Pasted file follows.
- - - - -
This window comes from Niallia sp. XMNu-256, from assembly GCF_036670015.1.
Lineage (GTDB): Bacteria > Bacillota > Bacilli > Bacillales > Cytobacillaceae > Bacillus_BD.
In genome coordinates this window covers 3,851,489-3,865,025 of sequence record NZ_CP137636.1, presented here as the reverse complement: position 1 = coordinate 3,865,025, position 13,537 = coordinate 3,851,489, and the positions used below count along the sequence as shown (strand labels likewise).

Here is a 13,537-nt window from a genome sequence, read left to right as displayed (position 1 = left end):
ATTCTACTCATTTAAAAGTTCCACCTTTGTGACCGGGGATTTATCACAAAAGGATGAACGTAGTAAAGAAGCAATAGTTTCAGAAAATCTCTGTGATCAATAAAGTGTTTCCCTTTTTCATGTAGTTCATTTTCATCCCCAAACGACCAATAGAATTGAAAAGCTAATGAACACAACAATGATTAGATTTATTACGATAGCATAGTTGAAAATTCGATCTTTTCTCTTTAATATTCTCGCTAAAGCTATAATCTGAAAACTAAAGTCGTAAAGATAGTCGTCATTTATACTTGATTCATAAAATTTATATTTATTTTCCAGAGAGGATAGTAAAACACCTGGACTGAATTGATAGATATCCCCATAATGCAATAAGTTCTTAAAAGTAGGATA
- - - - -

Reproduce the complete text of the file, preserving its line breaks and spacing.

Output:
This window comes from Niallia sp. XMNu-256, from assembly GCF_036670015.1.
Lineage (GTDB): Bacteria > Bacillota > Bacilli > Bacillales > Cytobacillaceae > Bacillus_BD.
In genome coordinates this window covers 3,851,489-3,865,025 of sequence record NZ_CP137636.1, presented here as the reverse complement: position 1 = coordinate 3,865,025, position 13,537 = coordinate 3,851,489, and the positions used below count along the sequence as shown (strand labels likewise).

Here is a 13,537-nt window from a genome sequence, read left to right as displayed (position 1 = left end):
ATTCTACTCATTTAAAAGTTCCACCTTTGTGACCGGGGATTTATCACAAAAGGATGAACGTAGTAAAGAAGCAATAGTTTCAGAAAATCTCTGTGATCAATAAAGTGTTTCCCTTTTTCATGTAGTTCATTTTCATCCCCAAACGACCAATAGAATTGAAAAGCTAATGAACACAACAATGATTAGATTTATTACGATAGCATAGTTGAAAATTCGATCTTTTCTCTTTAATATTCTCGCTAAAGCTATAATCTGAAAACTAAAGTCGTAAAGATAGTCGTCATTTATACTTGATTCATAAAATTTATATTTATTTTCCAGAGAGGATAGTAAAACACCTGGACTGAATTGATAGATATCCCCATAATGCAATAAGTTCTTAAAAGTAGGATA